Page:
The sure and firm promises of the Bible/Acts 2:42-47

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The snapshot of the church we have in this passage is one of joy and bliss. Many things in our culture have diminished commitment to the church. Luke’s account of the church reminds us of the inestimable value of belonging to Christ’s church and that the source of God’s blessing is in the church.

The goal of God calling us to faith in Christ is to form the image of Christ in us. God does this through the Holy Spirit working with and through the means of grace in the church. By means of grace, I mean the elements practiced in the church Christ has commanded and promised to bless. We see in verse 42 these elements include the teaching of God’s word, the Lord’s Supper, prayer, and fellowship.

Neglecting these means will endanger your spiritual growth, and can be indicative of spurious faith (so don’t). The teaching of the word means the Scripture, as interpreted by the apostles. The early church was “devoted” to the apostolic teaching. The word devoted means they firmly attached themselves to it, and eagerly listened and practiced what they were taught.

The first obligation of the church is fidelity to the doctrine of the inerrancy and sufficiency of God’s word. The most judicious, wise course for any soul is to place oneself under the faithful exposition of God’s word and prayerfully conform to it. The central means of grace from God to you is through his word. So immerse yourself in it, it is the fountain of life.

The “breaking of bread” in verse 42 points us to the Lord’s Supper. This is done in remembrance of Christ. The Lord’s Supper is connected to the word, the truth of Christ. It personalizes his sacrifice for you. In it, you can say He died for me. He is mine, and I am his. He loved me and gave himself for me. May my soul exalt his name, and life be honoring to him. Here we find the joy of Christ.

This passage also emphasized the praying nature of the early church. They prayed in the name of Christ. God delights to hear us pray in the name of Christ. When Saul (Paul) was converted, the Lord Jesus appeared to Ananias and said about Saul, “Behold he prays.”

Saul, as a devoted Pharisee, had prayed continually all his life. Yet it is now, when he prays from the knowledge of Christ that God acknowledges his prayer. If you want God’s ear and help, you will not receive it apart from knowledge of Christ, approaching God through faith in Him. Also, understand blessing from God is connected to prayer. So you must set aside time for regular, devoted prayer.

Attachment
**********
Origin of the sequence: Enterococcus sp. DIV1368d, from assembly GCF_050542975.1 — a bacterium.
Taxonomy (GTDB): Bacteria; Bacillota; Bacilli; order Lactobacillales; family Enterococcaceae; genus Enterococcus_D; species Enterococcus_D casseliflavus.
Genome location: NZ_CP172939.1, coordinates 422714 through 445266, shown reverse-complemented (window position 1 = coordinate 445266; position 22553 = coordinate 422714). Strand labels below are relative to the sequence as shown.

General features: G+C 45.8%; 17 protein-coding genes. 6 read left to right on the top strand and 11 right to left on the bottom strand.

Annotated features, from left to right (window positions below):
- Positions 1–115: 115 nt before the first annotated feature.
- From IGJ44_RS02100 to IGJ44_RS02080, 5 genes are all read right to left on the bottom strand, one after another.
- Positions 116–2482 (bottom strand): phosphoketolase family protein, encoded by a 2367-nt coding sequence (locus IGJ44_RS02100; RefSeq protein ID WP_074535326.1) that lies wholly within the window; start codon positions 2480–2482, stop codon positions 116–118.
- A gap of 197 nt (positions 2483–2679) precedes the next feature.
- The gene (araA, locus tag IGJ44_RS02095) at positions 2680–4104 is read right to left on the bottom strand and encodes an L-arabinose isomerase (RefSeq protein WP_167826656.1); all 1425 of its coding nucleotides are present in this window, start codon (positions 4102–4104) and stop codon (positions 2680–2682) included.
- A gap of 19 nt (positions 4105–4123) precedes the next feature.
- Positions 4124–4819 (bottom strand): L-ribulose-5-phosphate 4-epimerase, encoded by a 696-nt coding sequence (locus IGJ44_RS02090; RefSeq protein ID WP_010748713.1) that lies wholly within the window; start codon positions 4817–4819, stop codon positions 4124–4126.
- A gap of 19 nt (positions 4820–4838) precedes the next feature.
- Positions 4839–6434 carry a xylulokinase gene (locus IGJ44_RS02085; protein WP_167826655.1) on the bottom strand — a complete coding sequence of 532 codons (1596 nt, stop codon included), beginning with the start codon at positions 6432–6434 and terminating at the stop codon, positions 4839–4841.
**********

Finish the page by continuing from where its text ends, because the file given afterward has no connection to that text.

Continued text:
Lastly, we see depicted in the early church joyful, loving fellowship, full of praise for the wonder of salvation in Christ. One of the chief characteristics of the work of the Spirit is thanksgiving and generosity. They were “selling possessions” and helping those who needed it in the church.

Some people have argued that the Bible justifies communism or socialism based on this passage. Communism though, promotes conflict over material needs for its own nefarious ends. It seeks to advance society through force, controlling both the production and distribution of goods. 

It is compulsory sharing, enforced violently, and intentionally limits freedom in all areas to stamp out any resistance. Hence, in the institution of communism in China over 60 million people were murdered and at least 20 million in communist Russia. In this system, liberty must be limited, and any teaching of Christ. Hope must be only in government. Utopia promised was a hope never realized. 

We all would prefer to live in a free country, to live and worship as we would. It is a great privilege to live in America. But it isn’t safe to follow your own ways and reject the word of God. The people converted in our passage had spent their lives hoping for a change in government leadership. Now their hearts were on Christ and his kingdom.

We see the spirit of generosity that shows hope and expectation of a better inheritance than anything in this world. They freely and joyfully gave because of love. You don’t see the abolition of private property, but the abolition of proud, selfish, covetous behavior. The word of God gives us sure and firm promises. Not believing God is the root of all our woe.

The Rev. Chris Shelton is the pastor of the First Presbyterian Church of Union.


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